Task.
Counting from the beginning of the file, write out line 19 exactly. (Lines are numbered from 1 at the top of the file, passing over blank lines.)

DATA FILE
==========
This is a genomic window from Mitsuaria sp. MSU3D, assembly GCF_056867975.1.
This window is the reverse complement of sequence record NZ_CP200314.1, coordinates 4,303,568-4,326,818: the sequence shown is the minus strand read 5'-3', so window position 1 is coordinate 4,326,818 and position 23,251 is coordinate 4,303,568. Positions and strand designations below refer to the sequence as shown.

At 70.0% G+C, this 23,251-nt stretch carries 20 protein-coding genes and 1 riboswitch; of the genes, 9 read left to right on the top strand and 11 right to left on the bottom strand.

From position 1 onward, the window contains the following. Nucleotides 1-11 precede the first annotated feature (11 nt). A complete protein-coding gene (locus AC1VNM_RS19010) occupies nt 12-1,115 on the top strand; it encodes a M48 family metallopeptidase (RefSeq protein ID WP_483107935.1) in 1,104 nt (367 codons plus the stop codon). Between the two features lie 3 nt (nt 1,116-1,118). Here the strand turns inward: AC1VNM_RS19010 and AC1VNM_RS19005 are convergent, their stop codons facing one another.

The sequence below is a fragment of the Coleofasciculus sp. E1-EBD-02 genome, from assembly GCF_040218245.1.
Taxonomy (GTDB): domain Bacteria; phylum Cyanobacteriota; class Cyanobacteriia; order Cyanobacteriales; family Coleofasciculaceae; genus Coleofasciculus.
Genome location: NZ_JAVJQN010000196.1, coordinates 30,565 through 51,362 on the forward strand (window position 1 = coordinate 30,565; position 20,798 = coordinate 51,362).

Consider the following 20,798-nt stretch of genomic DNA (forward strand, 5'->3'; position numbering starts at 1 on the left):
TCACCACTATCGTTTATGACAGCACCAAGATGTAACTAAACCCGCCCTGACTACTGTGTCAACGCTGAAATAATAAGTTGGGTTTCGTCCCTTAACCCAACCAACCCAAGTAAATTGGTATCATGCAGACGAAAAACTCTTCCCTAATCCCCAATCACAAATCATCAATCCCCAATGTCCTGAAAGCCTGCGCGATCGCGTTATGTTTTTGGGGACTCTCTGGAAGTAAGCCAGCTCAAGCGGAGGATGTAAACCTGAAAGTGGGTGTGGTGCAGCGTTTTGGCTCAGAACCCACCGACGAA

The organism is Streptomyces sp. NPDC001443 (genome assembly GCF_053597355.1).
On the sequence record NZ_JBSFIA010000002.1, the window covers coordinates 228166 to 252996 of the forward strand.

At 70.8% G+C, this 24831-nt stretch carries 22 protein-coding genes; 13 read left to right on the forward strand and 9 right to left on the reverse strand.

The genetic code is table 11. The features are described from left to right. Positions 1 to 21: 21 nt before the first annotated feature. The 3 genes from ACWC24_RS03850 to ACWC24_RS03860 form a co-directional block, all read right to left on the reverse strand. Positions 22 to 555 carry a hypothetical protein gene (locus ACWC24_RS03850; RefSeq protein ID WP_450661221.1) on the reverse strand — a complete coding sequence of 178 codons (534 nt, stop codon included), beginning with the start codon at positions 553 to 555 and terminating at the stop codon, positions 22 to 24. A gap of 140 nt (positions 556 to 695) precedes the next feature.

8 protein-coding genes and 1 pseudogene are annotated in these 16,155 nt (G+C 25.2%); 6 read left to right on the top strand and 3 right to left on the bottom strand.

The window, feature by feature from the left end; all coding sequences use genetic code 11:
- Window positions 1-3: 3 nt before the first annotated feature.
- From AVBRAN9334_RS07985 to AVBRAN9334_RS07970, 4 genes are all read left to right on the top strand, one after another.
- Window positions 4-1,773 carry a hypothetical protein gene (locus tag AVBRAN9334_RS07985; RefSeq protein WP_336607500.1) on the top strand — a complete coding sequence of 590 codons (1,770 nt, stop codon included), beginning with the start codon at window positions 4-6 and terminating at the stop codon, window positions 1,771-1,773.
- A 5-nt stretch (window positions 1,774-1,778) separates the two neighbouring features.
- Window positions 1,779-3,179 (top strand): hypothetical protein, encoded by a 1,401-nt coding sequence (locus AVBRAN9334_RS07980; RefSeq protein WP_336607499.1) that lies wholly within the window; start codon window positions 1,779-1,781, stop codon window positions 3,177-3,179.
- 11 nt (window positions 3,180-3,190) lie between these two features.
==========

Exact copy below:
- A 5-nt stretch (window positions 1,774-1,778) separates the two neighbouring features.